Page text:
Your gateway to Canada


Immigration Newsweek

By Attorney Henry Moyal


Q1. I have a sister living in the Philippines who is interested to immigrate to Canada? Does she qualify?

A1. More information is needed on your relative. There are several categories that she may or may not qualify for. While many people are interested in immigrating, one must remember that a person must be eligible and qualify before embarking on an application. For a free assessment complete the free assessment form in

Q2. I heard that immigrating has stopped processing parents’ sponsorship application? I filed my application last year. Will I be affected?

A2. No. Any application filed before November 5, 2011 will not be affected and will be processed normally.

Q3. I have no status in Canada. Can I still apply and qualify for immigration to Canada?

A3. Yes. Being out of status is not directly relevant to one’s eligibility. We have processed hundreds of applications from applicants who were out of status and successfully became immigrants.

Q4. I want to immigrate to work in Canada but I do not have an employer. Do I need an employer? Will you find an employer for me?

A4. If a person is qualified under Canada’s current immigration regulations, NO employer is required to obtain permanent residence. As an immigrant you can live and work anywhere in Canada. Our law office can certainly help with places to find an employer but we do not place individuals in specific jobs. If a person wishes to only work in Canada and only obtain a work permit (as opposed to an immigrant visa) then is most cases, an employer is first required.

Q5. I entered Canada to work as a caregiver years ago but declared I was single at the time when in reality I was married. I was to apply for permanent residence and include my husband. Can I?

A5. Technically, you misrepresented yourself upon arrival. The immigration department does not take such things lightly but if you have not already applied for permanent residence it is likely that you not face a problem. A solid explanation is required.

Q6. I was married when I arrived to Canada to work but do not want to include my spouse on my permanent residence. Is this possible?

A6. You need to decide if you want to either: declare spouse but have him declared as a non-accompanying dependant OR exclude spouse. If the former, he still must comply with medical and security checks. If the latter, then you must obtain a divorce / annulment.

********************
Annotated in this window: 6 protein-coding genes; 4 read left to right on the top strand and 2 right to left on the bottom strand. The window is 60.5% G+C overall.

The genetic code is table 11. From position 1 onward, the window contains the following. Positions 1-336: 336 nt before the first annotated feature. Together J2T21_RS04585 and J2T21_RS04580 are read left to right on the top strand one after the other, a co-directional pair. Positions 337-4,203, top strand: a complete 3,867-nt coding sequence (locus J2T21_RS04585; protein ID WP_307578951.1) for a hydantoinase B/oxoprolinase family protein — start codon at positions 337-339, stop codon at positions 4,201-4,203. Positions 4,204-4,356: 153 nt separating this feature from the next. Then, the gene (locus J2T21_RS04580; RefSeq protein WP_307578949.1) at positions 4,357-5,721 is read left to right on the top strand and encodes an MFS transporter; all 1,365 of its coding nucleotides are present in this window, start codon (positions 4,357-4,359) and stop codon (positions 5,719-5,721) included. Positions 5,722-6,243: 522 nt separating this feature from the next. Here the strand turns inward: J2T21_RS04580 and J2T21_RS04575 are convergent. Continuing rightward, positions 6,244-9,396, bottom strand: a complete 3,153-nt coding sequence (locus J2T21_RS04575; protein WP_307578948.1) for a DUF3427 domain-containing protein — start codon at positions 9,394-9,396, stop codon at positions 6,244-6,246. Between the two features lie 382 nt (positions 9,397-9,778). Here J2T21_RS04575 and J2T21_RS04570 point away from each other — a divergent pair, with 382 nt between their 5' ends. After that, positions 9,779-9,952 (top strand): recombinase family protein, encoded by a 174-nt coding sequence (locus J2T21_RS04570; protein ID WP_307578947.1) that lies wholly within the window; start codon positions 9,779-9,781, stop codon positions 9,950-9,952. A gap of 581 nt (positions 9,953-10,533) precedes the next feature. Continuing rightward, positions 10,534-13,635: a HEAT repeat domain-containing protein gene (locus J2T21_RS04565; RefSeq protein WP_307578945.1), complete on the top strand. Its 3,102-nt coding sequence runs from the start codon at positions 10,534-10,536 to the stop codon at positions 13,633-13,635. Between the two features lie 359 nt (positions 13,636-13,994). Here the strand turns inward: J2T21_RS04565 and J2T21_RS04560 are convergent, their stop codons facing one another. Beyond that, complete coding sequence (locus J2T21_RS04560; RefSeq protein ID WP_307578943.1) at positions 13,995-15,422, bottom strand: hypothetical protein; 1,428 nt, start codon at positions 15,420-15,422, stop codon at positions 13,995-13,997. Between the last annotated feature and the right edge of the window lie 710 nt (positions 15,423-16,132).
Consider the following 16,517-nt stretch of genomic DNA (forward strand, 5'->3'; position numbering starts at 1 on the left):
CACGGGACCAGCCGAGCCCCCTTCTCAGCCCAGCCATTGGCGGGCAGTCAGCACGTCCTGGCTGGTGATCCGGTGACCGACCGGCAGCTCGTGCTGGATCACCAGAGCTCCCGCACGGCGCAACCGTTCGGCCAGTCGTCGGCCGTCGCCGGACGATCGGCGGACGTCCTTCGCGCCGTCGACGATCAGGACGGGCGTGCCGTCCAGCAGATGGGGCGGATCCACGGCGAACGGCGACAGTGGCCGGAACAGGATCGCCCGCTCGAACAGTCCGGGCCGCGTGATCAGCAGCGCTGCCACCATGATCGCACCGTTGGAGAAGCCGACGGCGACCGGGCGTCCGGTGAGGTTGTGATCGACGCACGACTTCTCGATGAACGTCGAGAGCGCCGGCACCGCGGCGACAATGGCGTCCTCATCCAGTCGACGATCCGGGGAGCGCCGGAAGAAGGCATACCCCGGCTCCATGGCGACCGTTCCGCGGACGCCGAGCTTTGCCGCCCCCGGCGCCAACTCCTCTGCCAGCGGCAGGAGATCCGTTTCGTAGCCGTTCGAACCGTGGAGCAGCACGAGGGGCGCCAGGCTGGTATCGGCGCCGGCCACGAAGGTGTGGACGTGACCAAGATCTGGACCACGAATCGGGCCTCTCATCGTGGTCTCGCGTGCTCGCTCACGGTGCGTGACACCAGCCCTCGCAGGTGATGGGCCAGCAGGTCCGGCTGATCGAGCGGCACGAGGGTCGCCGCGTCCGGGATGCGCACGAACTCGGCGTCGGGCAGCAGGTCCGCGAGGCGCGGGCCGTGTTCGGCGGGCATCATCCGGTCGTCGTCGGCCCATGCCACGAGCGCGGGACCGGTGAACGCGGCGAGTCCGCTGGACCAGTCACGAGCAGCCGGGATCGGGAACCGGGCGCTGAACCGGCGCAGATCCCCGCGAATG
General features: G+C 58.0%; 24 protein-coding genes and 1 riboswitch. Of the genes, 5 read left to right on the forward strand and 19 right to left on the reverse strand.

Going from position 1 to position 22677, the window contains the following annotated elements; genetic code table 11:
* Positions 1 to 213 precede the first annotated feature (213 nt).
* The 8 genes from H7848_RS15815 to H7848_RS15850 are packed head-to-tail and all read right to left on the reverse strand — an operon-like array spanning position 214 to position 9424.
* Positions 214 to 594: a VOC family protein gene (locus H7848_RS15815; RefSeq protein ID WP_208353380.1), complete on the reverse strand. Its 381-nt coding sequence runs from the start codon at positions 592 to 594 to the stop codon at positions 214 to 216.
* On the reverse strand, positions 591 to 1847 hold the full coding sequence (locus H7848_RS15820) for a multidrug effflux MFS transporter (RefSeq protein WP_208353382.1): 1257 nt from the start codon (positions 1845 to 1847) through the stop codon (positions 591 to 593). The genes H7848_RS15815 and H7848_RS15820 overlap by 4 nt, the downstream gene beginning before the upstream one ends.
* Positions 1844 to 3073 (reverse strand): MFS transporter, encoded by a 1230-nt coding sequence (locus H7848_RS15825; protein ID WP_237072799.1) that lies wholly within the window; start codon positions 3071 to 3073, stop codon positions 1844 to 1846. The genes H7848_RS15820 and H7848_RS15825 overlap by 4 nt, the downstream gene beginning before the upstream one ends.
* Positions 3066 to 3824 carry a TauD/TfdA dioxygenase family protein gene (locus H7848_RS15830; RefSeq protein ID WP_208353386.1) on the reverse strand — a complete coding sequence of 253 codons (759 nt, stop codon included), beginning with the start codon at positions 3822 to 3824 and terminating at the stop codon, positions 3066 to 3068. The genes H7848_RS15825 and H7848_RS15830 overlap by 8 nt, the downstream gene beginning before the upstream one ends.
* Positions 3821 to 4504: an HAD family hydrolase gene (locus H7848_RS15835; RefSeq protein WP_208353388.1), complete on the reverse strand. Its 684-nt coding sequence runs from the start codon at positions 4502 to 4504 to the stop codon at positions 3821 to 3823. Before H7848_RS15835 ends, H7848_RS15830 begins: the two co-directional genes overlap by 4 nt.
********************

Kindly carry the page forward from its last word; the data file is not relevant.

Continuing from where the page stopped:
Q7. I’m a Canadian Citizen. I was sponsored by my mother to come to Canada. At the time of my application I had a child that I told no one about. Can I sponsor my child now?

A7. Your case will be caught by regulationR117(9)(d) which states that your child is not considered to be a family class member. However, if you have a strong reason for not declaring the child it may be possible to sponsor the child. Seek professional assistance as it may affect your status.

Q8. How does one obtain a super visa?

A8. A super visa is a visa for two years that is given to parents/grandparents who wish to visit Canada. They must provide proof of health insurance, letter of invitation and undergo a medical exam.

Q9. My sponsorship application was refused. Can I appeal?

A9. If your application was to sponsor a parent or spouse and the refusal was made outside of Canada then you have an automatic right to appeal. You must appeal within 30 days of refusal. If your sponsorship was processed inside Canada under inland processing then there is no automatic right.

Q10. Is there an age limit on immigration to Canada? I’m over 40 years old. Can I still qualify for immigration or am I out of luck.

A10. There is no age limit per se. There is no rule stating that people over a certain age cannot apply. However, age is one of several factors. All factors are assigned a score. The highest score obtainable for age is between 21-49. Therefore, if you are over 40 then you will obtain maximum points for age.

Attorney Henry Moyal is a certified and licensed immigration lawyer in Toronto, Ontario. The above article is general advice only and is not intended to act as a legal document. Send questions to Attorney Moyal by phone 416 733 3193 or email